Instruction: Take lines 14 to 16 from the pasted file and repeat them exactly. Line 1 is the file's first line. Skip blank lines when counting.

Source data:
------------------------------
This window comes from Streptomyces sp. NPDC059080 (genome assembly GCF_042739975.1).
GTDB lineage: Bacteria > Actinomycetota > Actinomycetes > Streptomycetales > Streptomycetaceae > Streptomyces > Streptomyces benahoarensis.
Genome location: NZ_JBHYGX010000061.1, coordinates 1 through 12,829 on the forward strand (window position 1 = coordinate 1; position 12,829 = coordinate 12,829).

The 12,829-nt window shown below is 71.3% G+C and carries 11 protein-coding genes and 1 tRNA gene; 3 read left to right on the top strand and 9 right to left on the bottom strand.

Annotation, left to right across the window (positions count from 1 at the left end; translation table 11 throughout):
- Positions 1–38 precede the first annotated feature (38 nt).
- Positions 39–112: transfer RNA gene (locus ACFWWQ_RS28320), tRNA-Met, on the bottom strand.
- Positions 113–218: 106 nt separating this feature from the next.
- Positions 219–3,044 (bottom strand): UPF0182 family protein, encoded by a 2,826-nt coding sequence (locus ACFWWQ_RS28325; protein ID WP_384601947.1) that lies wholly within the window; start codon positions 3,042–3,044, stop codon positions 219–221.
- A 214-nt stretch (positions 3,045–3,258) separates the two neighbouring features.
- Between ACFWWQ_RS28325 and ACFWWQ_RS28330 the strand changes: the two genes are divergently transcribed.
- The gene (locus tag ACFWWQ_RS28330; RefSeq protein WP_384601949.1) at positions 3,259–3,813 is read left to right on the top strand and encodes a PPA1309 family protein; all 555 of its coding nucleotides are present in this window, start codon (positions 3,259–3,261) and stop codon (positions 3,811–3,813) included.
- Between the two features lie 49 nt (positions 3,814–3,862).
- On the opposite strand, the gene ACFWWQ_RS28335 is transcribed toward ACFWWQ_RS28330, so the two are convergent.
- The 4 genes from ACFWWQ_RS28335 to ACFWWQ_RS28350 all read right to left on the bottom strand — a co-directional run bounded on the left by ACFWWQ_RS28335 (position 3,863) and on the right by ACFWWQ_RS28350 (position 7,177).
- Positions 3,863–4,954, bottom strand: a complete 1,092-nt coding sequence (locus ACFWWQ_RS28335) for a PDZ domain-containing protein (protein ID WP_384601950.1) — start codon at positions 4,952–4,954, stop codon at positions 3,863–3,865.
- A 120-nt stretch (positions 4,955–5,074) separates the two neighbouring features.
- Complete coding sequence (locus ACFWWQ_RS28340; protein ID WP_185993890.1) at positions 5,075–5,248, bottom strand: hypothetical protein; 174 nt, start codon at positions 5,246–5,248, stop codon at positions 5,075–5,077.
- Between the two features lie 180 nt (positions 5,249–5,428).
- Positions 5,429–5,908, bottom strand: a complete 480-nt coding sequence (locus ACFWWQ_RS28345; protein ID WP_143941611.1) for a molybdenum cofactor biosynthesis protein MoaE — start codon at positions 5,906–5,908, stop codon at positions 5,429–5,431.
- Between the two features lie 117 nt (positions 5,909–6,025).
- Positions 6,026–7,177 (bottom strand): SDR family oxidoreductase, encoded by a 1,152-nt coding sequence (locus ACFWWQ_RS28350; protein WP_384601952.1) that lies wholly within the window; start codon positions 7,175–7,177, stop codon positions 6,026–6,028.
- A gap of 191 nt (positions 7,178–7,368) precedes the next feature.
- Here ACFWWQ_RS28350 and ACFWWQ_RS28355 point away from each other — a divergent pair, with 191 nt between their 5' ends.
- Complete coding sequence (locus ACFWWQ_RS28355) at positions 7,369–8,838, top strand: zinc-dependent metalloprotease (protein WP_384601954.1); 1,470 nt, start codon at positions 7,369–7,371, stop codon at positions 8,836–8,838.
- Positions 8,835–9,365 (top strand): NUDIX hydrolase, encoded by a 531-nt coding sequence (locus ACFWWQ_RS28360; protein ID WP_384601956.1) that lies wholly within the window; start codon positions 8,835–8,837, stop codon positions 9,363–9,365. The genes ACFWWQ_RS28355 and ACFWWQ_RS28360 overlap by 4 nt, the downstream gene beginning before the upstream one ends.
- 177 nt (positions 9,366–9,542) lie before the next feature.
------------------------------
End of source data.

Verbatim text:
- On the opposite strand, the gene ACFWWQ_RS28335 is transcribed toward ACFWWQ_RS28330, so the two are convergent.
- The 4 genes from ACFWWQ_RS28335 to ACFWWQ_RS28350 all read right to left on the bottom strand — a co-directional run bounded on the left by ACFWWQ_RS28335 (position 3,863) and on the right by ACFWWQ_RS28350 (position 7,177).
- Positions 3,863–4,954, bottom strand: a complete 1,092-nt coding sequence (locus ACFWWQ_RS28335) for a PDZ domain-containing protein (protein ID WP_384601950.1) — start codon at positions 4,952–4,954, stop codon at positions 3,863–3,865.